Honolulu: Delegates from the world’s biggest greenhouse gas producing nations on Thursday worked on ways to best combat global climate change.
Phil Woolas, Britain’s environment minister, said the closed-door talks addressed whether nations should compile a series of national commitments to reduce emissions. Another option, he said at a break in the meeting, is to set a worldwide long-term goal and then divide the emissions reductions needed among different countries.
Delegates from 16 nations, plus the EU and the UN, gathered for the US-sponsored meeting also discussed what temperature they’d like the earth to be, Woolas said.
“We really are engaged in pretty intensive talks about what does each other mean, what does each other want, what are the fears, what are the suspicions,” Woolas said before the meeting had concluded.
Delegates say they would like the Hawaii talks to advise negotiators due to craft the 2009 roadmap for fighting global warming.
Woolas said the US and other countries were showing more flexibility at the Hawaii conference than at earlier climate change meetings, including the one in Washington at which many participants restated long-expressed positions.
As a result Woolas said he was confident the Hawaii talks would contribute to a two-year process launched at global climate change talks in Bali, Indonesia, in December.
“There’s a realization that we have to get an agreement; otherwise we’re all going to drown,” Woolas said.
Nations represented at the conference account for 80% of emissions which scientists say contribute to global warming. In addition to the US and Britain, they include Australia, Brazil, Canada, China, France, Germany, India, Indonesia, Italy, Japan, Mexico, Russia, South Korea, and South Africa.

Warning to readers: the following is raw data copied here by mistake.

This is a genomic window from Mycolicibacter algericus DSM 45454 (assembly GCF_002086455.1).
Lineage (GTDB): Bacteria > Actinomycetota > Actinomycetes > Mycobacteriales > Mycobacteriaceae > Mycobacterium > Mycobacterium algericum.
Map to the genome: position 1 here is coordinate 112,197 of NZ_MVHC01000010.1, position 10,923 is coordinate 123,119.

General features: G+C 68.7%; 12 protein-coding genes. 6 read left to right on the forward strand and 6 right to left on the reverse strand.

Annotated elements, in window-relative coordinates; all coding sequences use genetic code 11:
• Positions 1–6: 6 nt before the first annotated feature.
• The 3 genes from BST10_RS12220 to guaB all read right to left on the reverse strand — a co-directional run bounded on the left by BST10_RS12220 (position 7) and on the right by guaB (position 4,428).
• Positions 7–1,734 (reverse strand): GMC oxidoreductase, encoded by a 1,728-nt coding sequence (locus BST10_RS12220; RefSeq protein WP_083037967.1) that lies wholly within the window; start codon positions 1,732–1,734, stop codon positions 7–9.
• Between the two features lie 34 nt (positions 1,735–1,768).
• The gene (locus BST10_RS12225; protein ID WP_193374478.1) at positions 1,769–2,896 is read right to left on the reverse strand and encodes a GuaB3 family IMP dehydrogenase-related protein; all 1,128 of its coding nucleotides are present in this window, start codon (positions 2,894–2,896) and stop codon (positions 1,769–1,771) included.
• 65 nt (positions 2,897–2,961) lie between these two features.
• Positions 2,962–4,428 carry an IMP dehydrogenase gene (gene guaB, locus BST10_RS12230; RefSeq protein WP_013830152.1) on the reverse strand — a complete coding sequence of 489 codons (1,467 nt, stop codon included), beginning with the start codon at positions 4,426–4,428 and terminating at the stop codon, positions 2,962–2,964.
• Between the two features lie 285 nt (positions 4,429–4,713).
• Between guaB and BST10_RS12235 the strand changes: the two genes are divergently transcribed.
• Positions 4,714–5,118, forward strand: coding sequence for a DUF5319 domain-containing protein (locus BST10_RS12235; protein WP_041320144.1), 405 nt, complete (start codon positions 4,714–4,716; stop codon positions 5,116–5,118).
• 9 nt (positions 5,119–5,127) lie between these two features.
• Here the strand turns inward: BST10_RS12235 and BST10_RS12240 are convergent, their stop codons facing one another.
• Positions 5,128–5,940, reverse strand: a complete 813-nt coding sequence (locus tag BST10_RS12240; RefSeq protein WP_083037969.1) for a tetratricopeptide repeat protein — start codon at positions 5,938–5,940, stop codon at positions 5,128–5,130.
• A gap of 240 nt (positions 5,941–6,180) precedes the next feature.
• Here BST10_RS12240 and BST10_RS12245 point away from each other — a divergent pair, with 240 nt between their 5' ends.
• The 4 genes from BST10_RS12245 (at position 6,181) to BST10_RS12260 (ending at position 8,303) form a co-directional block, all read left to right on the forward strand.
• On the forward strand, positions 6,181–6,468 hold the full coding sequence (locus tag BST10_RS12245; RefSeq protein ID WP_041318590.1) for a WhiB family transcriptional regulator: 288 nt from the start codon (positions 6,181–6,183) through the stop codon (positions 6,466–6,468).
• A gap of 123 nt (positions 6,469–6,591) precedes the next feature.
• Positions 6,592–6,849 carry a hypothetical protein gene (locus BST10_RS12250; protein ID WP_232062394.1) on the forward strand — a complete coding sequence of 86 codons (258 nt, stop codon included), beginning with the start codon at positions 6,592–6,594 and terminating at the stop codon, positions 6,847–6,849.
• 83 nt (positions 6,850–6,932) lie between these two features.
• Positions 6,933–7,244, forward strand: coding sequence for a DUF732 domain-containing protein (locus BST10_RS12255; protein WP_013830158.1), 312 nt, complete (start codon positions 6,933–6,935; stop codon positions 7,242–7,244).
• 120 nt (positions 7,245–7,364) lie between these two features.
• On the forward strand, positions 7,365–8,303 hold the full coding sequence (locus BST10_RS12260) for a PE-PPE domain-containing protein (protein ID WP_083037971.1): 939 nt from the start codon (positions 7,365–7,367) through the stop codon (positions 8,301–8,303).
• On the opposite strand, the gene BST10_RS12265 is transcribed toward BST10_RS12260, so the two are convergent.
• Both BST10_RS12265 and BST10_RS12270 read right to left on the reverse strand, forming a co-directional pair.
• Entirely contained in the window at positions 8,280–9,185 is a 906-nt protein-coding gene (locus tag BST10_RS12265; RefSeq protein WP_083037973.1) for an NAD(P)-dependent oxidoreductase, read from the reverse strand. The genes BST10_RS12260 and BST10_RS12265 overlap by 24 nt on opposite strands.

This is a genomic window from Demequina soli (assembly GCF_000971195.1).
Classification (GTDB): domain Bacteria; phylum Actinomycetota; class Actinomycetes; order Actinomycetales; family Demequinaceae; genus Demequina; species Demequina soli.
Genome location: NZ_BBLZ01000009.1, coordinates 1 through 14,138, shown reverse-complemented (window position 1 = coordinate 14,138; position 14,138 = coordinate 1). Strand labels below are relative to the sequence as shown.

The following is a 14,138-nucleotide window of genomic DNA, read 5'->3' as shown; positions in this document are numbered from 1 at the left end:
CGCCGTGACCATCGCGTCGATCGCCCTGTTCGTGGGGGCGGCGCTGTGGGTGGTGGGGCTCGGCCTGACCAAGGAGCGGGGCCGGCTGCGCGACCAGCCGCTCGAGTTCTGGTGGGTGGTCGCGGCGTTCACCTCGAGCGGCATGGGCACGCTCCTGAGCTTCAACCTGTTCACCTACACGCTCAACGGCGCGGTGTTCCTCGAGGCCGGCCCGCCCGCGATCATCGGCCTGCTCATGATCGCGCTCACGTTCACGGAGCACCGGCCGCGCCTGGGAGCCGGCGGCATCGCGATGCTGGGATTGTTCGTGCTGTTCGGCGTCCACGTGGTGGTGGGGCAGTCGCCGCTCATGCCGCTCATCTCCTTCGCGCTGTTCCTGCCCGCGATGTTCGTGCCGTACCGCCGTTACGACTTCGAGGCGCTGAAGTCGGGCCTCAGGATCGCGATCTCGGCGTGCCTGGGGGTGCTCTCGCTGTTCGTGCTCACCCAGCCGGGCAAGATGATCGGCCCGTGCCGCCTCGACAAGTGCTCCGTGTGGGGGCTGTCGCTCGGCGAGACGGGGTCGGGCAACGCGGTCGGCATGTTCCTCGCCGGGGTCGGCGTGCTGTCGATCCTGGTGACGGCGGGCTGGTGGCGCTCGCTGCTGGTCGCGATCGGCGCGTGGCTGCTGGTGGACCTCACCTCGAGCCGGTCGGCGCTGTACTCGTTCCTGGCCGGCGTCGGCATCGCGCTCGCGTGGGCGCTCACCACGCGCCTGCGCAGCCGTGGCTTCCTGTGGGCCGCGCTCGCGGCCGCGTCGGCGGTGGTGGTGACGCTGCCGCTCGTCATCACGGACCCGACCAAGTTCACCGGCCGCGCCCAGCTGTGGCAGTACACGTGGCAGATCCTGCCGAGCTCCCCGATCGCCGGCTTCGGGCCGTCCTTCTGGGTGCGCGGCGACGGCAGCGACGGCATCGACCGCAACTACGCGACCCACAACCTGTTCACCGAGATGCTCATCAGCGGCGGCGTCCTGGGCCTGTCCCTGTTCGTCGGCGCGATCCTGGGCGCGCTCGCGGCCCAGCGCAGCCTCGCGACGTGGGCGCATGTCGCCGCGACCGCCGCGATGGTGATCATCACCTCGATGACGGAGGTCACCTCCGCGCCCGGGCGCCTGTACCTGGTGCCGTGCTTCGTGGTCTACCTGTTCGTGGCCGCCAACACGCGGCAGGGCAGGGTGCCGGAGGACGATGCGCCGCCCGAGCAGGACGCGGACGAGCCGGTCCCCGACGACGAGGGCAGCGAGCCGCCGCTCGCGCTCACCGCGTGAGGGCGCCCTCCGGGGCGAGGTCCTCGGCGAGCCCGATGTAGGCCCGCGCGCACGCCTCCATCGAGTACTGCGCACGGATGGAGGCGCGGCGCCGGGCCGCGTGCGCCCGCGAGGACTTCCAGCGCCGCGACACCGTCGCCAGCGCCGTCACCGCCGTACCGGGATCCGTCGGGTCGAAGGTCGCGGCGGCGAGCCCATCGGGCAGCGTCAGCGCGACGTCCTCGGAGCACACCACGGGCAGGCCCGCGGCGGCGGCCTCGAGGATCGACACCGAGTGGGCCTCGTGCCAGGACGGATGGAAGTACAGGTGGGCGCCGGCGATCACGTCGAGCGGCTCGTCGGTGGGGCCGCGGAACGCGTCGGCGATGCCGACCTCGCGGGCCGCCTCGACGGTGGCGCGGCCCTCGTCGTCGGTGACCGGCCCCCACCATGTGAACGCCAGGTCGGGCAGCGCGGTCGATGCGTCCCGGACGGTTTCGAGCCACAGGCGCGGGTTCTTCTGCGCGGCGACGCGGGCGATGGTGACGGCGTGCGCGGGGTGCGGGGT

President George W. Bush had hosted the first round of major economies talks in Washington in September. The EU had threatened to withdraw from the meetings which some environmentalists have viewed as a threat to the UN climate treaty process, but European nations agreed to participate after the talks in Bali resulted in a blueprint for fighting global warming by 2009.
The US has been seeking voluntary pledges from nations for specific cuts in greenhouse gas emissions. US delegate Jim Connaughton, White House environmental chief, had said on Wednesday he hoped countries could help draft targets for industries to meet in the global effort.
Daniel Price, assistant to President Bush for international economic affairs, said at a break in Thursday’s talks that the discussions “have been positive and constructive.”
Environmentalists have voiced skepticism about what the Hawaii talks would accomplish given the US opposition to mandatory national reduction targets of the kind agreed to under the Kyoto Protocol a decade ago.
The EU has proposed cutting its overall emissions by 20% from 1990 levels, or 14% from 2005.
The process launched in Bali, in addition to setting goals for industrialized nations to cut greenhouse gas emissions, also will outline ways for wealthy nations to help developing countries cut their emissions and adapt to rising temperatures.